In my home country Germany, freedom of science is guaranteed by the Basic Law, as the constitution is called. When the Academic Freedom Act came into force in 2012, it increased self-governance of non-university research institutes in addition to universities. In contrast, the science sector in Japan has traditionally been strongly controlled by the ministries. Recently however, there is a push for changes and improvements.
In my first column, Japan’s Science and Technology – Rooted in History, I have described the historic development. In Europe, universities were founded already back in the middle ages, long before there was a ministry of education or research ministry.
The word university comes from the Latin universitas magistrorum et scholarium and carries the meaning of a community of scholars and teachers. It implies open exchange rather than purpose driven activity. Universities were founded out of the striving for knowledge and enlightenment, and they were established as independent institutions where independent minds should work and be educated.
Japan was closed until the 1870s. It had a window to the outside world, but the first universities and most research institutes were founded during the Meiji Restoration, when the country finally opened up and modernized. Consequently, it was a plan designed and executed by the Ministry of Education, which was founded in 1871. They had a goal in mind: To catch up with the knowledge of Western countries that was needed to quickly industrialize Japan.
This goal-driven approach to universities and other scientific institutes remained current throughout the 20th century up to today. In my article Japan – The Nation based on Science, I mentioned that in the 1980s, when Japan was under pressure from the outside to do more basic research, the ministries ordered their science organisations to do so.
The goal changed after the bubble economy had burst in the 1990s, when the ministries demanded more innovations – nowadays, even universities are asked to do more projects in collaboration with industry. This change, however, is not always easy to follow for science organizations.
At the same time, Japan has enacted the Science and Technology Basic Law, which states the importance of science for a resource poor country. The government supports this sector and gives it a role of ample importance. If interaction and communication runs well between the science sector and the ministries, the focal points can be adapted mutually.
Free science and the Academic Freedom Act
As for comparison, how is the situation in Germany? There, academic freedom is guaranteed by the constitution under the assumption that freedom is important for scientific discovery. Article 5 of the Basic Law of the Federal Republic of Germany states: “Arts and sciences, research and teaching shall be free. The freedom of teaching shall not release any person from allegiance to the constitution.”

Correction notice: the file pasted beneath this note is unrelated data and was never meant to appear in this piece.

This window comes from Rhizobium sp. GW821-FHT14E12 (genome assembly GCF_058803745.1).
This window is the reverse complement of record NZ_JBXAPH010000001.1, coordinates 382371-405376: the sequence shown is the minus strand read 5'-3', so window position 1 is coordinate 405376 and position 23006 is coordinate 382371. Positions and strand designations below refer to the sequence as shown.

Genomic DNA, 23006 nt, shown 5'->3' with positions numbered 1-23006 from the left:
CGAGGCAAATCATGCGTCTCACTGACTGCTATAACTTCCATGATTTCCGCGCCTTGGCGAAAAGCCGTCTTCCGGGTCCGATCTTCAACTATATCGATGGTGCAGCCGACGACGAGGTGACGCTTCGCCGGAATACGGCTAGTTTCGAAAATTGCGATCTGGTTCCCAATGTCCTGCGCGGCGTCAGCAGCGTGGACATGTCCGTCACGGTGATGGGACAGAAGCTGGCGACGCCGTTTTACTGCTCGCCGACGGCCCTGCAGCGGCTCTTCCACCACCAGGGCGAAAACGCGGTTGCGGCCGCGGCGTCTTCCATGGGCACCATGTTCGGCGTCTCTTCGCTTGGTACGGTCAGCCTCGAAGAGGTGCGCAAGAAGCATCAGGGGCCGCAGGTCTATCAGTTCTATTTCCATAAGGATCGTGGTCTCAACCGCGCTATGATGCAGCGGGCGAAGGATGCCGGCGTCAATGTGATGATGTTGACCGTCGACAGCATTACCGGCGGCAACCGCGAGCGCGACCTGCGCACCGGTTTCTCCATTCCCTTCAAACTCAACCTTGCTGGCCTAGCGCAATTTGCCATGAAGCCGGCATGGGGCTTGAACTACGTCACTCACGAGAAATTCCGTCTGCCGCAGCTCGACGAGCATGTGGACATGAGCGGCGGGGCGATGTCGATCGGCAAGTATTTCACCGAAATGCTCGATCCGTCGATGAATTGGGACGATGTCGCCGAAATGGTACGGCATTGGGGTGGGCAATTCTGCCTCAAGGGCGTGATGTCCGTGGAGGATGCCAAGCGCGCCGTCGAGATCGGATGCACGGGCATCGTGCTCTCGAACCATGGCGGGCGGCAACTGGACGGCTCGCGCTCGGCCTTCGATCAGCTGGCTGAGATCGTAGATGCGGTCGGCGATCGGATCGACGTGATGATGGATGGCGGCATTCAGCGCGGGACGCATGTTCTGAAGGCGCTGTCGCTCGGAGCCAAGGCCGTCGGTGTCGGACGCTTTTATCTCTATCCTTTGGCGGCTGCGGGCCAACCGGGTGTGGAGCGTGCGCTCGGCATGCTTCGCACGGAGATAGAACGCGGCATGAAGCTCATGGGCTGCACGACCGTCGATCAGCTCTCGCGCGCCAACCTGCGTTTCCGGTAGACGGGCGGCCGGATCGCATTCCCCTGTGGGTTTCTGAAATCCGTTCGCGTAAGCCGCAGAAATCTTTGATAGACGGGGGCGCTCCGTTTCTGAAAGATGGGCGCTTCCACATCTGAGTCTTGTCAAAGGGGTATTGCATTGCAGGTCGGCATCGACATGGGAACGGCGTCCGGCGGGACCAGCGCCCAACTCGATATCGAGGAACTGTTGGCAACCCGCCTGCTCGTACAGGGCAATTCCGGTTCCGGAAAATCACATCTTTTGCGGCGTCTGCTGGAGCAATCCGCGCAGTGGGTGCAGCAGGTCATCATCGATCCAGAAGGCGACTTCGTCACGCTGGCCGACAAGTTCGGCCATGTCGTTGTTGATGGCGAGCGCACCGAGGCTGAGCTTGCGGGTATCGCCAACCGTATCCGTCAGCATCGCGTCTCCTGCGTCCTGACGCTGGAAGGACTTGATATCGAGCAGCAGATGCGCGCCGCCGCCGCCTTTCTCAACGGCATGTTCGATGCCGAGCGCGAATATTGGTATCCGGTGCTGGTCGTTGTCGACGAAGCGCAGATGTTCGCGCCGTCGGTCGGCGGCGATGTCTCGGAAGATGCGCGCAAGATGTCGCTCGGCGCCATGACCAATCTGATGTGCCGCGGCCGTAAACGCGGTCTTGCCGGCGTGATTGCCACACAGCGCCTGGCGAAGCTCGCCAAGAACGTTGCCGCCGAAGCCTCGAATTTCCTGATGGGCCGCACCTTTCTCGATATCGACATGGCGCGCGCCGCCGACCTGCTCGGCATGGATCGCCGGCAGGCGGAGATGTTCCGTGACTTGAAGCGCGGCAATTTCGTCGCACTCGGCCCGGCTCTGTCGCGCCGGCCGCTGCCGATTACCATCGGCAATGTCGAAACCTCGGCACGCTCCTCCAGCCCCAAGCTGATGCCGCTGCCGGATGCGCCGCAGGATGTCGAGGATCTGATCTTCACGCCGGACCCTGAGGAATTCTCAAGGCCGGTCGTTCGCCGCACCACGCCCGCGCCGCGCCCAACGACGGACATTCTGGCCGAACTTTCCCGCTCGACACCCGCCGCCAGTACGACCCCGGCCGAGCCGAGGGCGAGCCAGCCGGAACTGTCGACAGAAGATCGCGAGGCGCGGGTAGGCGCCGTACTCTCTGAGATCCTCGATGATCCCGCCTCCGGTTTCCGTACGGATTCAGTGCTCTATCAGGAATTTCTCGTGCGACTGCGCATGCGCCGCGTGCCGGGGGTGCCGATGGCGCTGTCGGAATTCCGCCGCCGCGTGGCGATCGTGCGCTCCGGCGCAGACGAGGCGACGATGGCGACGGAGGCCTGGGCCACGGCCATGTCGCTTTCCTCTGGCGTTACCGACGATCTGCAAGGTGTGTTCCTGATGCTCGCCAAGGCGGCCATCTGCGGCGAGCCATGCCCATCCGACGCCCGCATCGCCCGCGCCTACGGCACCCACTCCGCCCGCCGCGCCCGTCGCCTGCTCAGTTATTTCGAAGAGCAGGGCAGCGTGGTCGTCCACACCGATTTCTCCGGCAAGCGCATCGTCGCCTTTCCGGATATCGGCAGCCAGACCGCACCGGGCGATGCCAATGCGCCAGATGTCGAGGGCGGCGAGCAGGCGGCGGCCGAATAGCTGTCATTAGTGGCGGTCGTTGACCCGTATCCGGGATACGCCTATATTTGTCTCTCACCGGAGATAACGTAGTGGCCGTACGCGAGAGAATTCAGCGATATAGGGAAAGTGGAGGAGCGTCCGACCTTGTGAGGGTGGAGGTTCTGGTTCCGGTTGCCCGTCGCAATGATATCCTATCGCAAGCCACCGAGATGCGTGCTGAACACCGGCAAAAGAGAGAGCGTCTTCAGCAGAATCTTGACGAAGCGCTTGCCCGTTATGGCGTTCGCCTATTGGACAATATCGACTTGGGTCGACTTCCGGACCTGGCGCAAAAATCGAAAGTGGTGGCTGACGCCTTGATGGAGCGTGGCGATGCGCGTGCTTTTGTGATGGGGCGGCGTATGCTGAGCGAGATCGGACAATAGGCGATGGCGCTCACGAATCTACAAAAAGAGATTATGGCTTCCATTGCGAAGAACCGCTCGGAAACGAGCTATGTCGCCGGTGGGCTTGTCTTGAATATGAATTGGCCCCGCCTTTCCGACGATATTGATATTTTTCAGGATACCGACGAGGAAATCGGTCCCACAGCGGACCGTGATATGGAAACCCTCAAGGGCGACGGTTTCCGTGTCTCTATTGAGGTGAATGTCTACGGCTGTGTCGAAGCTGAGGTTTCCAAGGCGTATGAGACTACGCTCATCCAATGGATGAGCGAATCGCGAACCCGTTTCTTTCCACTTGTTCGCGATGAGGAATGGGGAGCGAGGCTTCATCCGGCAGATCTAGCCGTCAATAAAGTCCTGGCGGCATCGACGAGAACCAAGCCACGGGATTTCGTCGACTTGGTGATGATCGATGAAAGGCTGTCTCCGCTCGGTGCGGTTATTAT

This freedom essentially means that no authority should decide what is to be learned. Coming from past experiences, it is thought to empower science. It is also the basis for the practice of academic self-governance, which grants universities full control of their internal affairs.
In 2012, the German government enacted a new law granting more self-governance also to non-university institutions. The Academic Freedom Act allows the autonomous usage of third-party funds acquired, among others, through industrial research projects. Besides for construction or equity, these funds can even be used to pay salaries that are higher than those for public employees and thus make it possible to employ outstanding people.
It is expected that people are free in their minds and use this freedom in a responsible and constructive way. High potentials, which every scientific institution would like to attract, require such freedom. However, the responsible use cannot always be guaranteed and requires a balanced monitoring by public institutions.
In Japan, research institutions are under comparatively more direct governance. Freedom depends on negotiation between actors. What does this mean for freedom of scientists?
Nails that stick out are hammered down? Maybe….
“Hammering down nails that are sticking out” is a popular picture used among foreigners when talking about Japanese culture. It refers to how Japanese society enforces conformity instead of individuality.
Yet even in Japan the common consensus is that education should shift toward more individuality, because it is thought to lead to more creativity in people. As a result, the phrase is less typical nowadays, but continued efforts have to be undertaken to continue changing the framework and peoples’ minds.
Although it is true that in reality science may sometimes not be as free as it supposed to be, in many countries such as Germany, freedom of science is intended to set free creativity and a striving for research. In Japan, freedom of science is not mandated by law, yet the given framework provides at least some degree of freedom.
A very positive factor is that the importance of science is common understanding. The government’s Fifth Science and Technology Basic Plan is in force since April this year and strives to set free more innovation and with it more creativity. Among the main points to achieve are open innovation and internationalisation, which also need an open and international atmosphere.
Japan has created an excellent scientific basis for this, but in my opinion authorities should dare to give more room for self-governance. I am certain that Japanese people will naturally use this freedom in a responsible way.
Photo credit: Top visual “Waseda University, Waseda Campus: Statue of Okuma Shigenobu” by Dick Thomas Johnson via Flickr
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